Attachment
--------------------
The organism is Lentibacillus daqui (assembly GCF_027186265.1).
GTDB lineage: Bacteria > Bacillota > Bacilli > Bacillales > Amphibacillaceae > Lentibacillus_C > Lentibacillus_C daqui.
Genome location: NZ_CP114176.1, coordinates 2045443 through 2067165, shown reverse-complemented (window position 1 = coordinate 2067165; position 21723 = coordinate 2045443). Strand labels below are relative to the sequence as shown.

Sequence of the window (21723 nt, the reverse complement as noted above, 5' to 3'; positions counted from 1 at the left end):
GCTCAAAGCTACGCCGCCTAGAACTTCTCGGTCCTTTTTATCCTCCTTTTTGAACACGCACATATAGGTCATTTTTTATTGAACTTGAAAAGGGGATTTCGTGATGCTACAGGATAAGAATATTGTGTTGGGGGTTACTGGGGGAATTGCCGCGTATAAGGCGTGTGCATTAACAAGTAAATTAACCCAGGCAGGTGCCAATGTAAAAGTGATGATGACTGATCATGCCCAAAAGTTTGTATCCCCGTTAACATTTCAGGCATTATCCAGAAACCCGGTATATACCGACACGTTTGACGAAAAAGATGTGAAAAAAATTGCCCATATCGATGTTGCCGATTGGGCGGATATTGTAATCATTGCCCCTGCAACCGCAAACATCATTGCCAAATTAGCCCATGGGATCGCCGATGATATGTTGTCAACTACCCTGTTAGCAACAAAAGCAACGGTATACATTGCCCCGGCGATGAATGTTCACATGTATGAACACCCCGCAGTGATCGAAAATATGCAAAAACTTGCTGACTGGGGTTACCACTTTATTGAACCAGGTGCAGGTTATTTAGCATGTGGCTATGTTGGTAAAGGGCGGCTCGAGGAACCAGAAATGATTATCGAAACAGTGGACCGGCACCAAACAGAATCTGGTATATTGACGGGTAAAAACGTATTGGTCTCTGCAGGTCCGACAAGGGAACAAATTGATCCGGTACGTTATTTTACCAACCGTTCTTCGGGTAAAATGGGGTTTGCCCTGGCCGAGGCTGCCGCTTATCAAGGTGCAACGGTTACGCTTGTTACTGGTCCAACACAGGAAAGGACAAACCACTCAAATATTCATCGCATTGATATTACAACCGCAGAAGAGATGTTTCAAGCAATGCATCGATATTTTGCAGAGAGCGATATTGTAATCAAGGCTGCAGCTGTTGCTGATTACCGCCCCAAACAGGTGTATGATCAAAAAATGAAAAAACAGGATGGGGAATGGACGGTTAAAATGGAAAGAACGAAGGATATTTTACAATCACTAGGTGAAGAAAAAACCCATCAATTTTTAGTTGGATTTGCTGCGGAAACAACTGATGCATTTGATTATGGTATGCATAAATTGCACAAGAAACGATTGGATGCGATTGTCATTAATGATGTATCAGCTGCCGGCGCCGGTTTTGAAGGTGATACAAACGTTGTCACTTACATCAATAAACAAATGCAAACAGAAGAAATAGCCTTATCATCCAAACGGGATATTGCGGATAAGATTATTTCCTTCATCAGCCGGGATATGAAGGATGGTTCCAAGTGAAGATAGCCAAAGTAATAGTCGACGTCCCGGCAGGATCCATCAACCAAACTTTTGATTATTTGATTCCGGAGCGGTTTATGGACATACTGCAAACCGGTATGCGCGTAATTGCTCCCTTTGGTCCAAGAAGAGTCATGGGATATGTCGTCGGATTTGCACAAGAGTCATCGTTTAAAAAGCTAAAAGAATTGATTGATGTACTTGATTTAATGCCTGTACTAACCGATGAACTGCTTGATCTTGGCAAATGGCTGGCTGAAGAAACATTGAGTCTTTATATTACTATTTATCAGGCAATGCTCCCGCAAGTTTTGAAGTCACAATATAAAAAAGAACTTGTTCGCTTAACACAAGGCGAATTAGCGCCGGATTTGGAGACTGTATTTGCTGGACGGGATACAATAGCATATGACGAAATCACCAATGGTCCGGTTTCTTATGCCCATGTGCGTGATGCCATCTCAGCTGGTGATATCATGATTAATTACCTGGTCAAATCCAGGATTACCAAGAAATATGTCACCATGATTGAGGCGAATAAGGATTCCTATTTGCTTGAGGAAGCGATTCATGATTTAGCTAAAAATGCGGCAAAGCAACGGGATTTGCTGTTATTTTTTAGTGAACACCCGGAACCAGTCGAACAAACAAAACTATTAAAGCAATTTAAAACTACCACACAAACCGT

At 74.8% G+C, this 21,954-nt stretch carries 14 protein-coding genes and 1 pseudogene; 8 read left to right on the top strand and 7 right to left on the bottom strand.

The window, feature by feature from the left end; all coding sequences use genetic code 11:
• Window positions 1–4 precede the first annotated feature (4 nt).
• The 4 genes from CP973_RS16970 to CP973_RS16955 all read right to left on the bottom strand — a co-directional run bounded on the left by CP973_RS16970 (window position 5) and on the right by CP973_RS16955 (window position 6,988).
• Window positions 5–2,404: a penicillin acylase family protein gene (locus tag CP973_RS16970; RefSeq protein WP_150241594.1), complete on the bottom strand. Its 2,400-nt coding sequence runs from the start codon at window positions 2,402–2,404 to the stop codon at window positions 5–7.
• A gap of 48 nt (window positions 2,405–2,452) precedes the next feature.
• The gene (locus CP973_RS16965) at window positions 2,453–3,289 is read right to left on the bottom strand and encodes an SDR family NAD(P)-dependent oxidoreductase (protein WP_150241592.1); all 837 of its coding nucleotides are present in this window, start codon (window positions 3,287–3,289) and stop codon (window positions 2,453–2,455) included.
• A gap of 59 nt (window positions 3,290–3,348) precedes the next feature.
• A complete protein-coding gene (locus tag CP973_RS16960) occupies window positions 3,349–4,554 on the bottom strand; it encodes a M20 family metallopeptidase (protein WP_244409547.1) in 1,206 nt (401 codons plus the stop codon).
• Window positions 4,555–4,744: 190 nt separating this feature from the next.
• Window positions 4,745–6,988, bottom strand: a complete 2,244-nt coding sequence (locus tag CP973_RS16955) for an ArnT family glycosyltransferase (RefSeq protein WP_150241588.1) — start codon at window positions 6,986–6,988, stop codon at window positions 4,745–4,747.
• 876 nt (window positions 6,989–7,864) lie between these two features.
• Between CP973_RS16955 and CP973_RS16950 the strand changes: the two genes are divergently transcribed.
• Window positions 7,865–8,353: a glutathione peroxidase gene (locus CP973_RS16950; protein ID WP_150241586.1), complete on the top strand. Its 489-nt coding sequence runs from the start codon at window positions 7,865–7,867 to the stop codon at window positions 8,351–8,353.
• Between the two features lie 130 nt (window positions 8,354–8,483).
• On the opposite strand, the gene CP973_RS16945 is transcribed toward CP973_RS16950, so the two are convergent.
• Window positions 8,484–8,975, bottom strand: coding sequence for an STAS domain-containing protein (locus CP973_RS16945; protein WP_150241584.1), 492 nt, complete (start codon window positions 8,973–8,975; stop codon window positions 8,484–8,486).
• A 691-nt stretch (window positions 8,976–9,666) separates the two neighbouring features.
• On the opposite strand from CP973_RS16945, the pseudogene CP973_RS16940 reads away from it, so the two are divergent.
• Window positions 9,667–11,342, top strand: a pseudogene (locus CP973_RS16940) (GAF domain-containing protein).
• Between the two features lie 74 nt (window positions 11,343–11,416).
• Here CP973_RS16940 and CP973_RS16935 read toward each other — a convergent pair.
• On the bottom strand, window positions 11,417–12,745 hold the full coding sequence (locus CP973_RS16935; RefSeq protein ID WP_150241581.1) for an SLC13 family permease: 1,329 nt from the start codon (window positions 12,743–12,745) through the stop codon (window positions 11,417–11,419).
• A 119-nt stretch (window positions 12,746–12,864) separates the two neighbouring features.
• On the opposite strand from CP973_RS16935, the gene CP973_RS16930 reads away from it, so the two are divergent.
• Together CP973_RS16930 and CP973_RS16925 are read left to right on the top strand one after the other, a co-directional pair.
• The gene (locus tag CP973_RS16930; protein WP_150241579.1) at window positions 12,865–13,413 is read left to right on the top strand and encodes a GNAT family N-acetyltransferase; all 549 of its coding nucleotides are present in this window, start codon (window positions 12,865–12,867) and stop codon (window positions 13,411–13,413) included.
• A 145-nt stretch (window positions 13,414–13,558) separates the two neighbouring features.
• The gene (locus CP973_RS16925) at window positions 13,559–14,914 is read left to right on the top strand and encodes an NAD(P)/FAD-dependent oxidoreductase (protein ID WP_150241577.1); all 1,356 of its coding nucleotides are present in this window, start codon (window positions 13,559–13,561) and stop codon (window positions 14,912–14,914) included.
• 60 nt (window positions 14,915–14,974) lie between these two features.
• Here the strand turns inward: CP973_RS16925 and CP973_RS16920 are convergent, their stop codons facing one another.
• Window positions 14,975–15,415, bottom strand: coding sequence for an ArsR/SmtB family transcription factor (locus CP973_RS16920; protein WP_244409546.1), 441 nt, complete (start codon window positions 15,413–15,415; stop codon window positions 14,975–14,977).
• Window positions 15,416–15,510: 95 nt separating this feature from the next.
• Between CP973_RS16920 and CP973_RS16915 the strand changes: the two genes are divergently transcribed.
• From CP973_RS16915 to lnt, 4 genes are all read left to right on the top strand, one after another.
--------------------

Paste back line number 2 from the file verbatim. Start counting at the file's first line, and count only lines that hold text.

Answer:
GTDB lineage: Bacteria > Bacillota > Bacilli > Bacillales > Amphibacillaceae > Lentibacillus_C > Lentibacillus_C daqui.